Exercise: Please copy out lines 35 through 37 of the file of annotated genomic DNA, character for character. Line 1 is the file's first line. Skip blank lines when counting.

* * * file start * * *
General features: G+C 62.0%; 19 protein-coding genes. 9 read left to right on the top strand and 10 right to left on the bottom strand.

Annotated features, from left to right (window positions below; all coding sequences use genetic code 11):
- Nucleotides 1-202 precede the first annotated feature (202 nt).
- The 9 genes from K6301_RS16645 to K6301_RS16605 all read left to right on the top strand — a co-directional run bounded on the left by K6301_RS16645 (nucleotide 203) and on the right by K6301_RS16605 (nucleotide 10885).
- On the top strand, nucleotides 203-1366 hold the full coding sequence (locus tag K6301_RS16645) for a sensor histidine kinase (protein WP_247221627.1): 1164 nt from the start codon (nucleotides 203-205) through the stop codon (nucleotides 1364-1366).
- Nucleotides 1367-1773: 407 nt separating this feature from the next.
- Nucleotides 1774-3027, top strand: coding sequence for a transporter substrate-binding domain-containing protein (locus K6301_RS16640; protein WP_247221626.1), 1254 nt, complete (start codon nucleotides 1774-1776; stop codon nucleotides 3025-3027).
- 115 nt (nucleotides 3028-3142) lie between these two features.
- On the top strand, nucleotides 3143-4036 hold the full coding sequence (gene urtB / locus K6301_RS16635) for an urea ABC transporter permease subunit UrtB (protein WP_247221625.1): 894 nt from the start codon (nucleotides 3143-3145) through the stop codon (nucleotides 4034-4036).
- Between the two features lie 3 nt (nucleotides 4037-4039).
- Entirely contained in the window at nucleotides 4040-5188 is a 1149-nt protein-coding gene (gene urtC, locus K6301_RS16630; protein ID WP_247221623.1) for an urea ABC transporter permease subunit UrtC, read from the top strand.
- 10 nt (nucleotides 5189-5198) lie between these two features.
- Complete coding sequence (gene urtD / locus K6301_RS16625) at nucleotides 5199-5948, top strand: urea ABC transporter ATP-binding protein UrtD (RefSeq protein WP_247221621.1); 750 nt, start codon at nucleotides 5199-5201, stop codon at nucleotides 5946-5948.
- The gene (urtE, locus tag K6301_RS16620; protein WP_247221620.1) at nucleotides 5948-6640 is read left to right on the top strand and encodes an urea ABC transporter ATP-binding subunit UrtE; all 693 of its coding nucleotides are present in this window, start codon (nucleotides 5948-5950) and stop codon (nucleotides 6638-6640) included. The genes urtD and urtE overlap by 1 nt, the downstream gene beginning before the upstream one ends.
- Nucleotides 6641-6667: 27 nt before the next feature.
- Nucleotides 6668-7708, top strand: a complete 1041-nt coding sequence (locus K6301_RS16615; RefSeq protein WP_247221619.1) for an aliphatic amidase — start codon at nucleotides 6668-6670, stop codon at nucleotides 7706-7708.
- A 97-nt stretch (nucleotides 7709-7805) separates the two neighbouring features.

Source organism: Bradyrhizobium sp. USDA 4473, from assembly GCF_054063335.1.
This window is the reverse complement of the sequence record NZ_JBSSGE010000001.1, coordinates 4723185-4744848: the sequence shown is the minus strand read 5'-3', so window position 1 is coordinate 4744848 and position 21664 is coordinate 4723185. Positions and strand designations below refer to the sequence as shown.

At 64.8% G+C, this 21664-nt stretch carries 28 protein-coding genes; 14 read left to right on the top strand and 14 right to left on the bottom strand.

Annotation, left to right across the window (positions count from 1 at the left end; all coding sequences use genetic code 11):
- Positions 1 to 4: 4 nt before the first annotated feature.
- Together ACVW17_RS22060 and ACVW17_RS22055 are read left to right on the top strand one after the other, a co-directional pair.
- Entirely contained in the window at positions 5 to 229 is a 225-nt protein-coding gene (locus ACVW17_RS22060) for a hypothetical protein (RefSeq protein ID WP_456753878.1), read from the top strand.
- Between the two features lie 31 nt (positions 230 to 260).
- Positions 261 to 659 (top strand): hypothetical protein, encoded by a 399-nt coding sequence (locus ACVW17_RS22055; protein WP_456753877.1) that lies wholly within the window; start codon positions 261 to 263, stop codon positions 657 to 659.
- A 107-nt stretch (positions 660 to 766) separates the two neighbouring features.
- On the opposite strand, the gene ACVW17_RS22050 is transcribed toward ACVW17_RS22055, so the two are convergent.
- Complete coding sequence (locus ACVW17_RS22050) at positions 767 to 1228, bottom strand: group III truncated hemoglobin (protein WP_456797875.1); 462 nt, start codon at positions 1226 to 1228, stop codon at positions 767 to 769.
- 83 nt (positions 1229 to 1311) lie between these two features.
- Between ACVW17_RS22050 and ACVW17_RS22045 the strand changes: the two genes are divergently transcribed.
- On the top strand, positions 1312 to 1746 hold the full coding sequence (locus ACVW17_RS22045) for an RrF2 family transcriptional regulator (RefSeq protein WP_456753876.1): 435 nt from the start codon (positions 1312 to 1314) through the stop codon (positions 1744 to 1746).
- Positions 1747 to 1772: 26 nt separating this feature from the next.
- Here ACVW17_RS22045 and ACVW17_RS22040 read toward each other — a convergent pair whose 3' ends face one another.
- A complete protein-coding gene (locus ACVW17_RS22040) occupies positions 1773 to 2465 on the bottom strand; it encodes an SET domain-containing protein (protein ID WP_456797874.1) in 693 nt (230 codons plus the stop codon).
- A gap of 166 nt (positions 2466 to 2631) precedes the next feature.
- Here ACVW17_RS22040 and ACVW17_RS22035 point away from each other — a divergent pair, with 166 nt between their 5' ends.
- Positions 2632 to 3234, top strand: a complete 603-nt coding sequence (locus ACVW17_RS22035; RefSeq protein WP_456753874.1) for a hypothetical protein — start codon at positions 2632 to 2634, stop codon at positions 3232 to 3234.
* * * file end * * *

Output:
- A complete protein-coding gene (locus ACVW17_RS22040) occupies positions 1773 to 2465 on the bottom strand; it encodes an SET domain-containing protein (protein ID WP_456797874.1) in 693 nt (230 codons plus the stop codon).
- A gap of 166 nt (positions 2466 to 2631) precedes the next feature.
- Here ACVW17_RS22040 and ACVW17_RS22035 point away from each other — a divergent pair, with 166 nt between their 5' ends.